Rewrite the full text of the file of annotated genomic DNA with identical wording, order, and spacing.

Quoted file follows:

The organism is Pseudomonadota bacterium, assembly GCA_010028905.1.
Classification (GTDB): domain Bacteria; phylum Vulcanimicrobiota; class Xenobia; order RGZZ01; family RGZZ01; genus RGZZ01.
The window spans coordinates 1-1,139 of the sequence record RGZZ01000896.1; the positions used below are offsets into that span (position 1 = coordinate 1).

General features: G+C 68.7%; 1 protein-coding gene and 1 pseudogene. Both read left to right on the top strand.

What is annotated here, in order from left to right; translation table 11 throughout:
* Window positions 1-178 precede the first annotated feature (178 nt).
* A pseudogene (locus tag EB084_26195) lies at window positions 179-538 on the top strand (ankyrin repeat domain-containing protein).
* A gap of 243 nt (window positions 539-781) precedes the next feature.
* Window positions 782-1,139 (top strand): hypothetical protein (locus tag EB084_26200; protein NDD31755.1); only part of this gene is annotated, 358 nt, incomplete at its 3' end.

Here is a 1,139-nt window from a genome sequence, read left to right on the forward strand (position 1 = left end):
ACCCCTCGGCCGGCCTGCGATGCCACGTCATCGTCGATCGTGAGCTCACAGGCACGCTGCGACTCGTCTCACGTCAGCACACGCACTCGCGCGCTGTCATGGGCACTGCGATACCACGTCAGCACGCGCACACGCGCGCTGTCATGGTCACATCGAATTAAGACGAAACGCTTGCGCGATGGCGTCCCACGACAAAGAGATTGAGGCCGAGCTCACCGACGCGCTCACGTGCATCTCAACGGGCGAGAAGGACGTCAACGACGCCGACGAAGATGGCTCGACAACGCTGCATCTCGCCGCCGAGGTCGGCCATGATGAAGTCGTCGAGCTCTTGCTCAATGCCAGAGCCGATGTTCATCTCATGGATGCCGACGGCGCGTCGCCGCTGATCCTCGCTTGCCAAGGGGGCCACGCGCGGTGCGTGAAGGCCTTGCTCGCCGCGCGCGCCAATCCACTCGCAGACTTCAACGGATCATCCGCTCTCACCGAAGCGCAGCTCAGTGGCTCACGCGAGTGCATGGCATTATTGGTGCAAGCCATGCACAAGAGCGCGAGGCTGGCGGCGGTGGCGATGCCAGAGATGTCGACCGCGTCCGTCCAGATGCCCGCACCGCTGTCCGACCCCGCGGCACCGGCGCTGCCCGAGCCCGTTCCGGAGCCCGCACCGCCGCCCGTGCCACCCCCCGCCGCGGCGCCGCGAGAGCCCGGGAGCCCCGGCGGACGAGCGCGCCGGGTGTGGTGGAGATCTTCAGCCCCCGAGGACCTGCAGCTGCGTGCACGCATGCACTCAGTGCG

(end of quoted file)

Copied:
The organism is Pseudomonadota bacterium, assembly GCA_010028905.1.
Classification (GTDB): domain Bacteria; phylum Vulcanimicrobiota; class Xenobia; order RGZZ01; family RGZZ01; genus RGZZ01.
The window spans coordinates 1-1,139 of the sequence record RGZZ01000896.1; the positions used below are offsets into that span (position 1 = coordinate 1).

General features: G+C 68.7%; 1 protein-coding gene and 1 pseudogene. Both read left to right on the top strand.

What is annotated here, in order from left to right; translation table 11 throughout:
* Window positions 1-178 precede the first annotated feature (178 nt).
* A pseudogene (locus tag EB084_26195) lies at window positions 179-538 on the top strand (ankyrin repeat domain-containing protein).
* A gap of 243 nt (window positions 539-781) precedes the next feature.
* Window positions 782-1,139 (top strand): hypothetical protein (locus tag EB084_26200; protein NDD31755.1); only part of this gene is annotated, 358 nt, incomplete at its 3' end.

Here is a 1,139-nt window from a genome sequence, read left to right on the forward strand (position 1 = left end):
ACCCCTCGGCCGGCCTGCGATGCCACGTCATCGTCGATCGTGAGCTCACAGGCACGCTGCGACTCGTCTCACGTCAGCACACGCACTCGCGCGCTGTCATGGGCACTGCGATACCACGTCAGCACGCGCACACGCGCGCTGTCATGGTCACATCGAATTAAGACGAAACGCTTGCGCGATGGCGTCCCACGACAAAGAGATTGAGGCCGAGCTCACCGACGCGCTCACGTGCATCTCAACGGGCGAGAAGGACGTCAACGACGCCGACGAAGATGGCTCGACAACGCTGCATCTCGCCGCCGAGGTCGGCCATGATGAAGTCGTCGAGCTCTTGCTCAATGCCAGAGCCGATGTTCATCTCATGGATGCCGACGGCGCGTCGCCGCTGATCCTCGCTTGCCAAGGGGGCCACGCGCGGTGCGTGAAGGCCTTGCTCGCCGCGCGCGCCAATCCACTCGCAGACTTCAACGGATCATCCGCTCTCACCGAAGCGCAGCTCAGTGGCTCACGCGAGTGCATGGCATTATTGGTGCAAGCCATGCACAAGAGCGCGAGGCTGGCGGCGGTGGCGATGCCAGAGATGTCGACCGCGTCCGTCCAGATGCCCGCACCGCTGTCCGACCCCGCGGCACCGGCGCTGCCCGAGCCCGTTCCGGAGCCCGCACCGCCGCCCGTGCCACCCCCCGCCGCGGCGCCGCGAGAGCCCGGGAGCCCCGGCGGACGAGCGCGCCGGGTGTGGTGGAGATCTTCAGCCCCCGAGGACCTGCAGCTGCGTGCACGCATGCACTCAGTGCG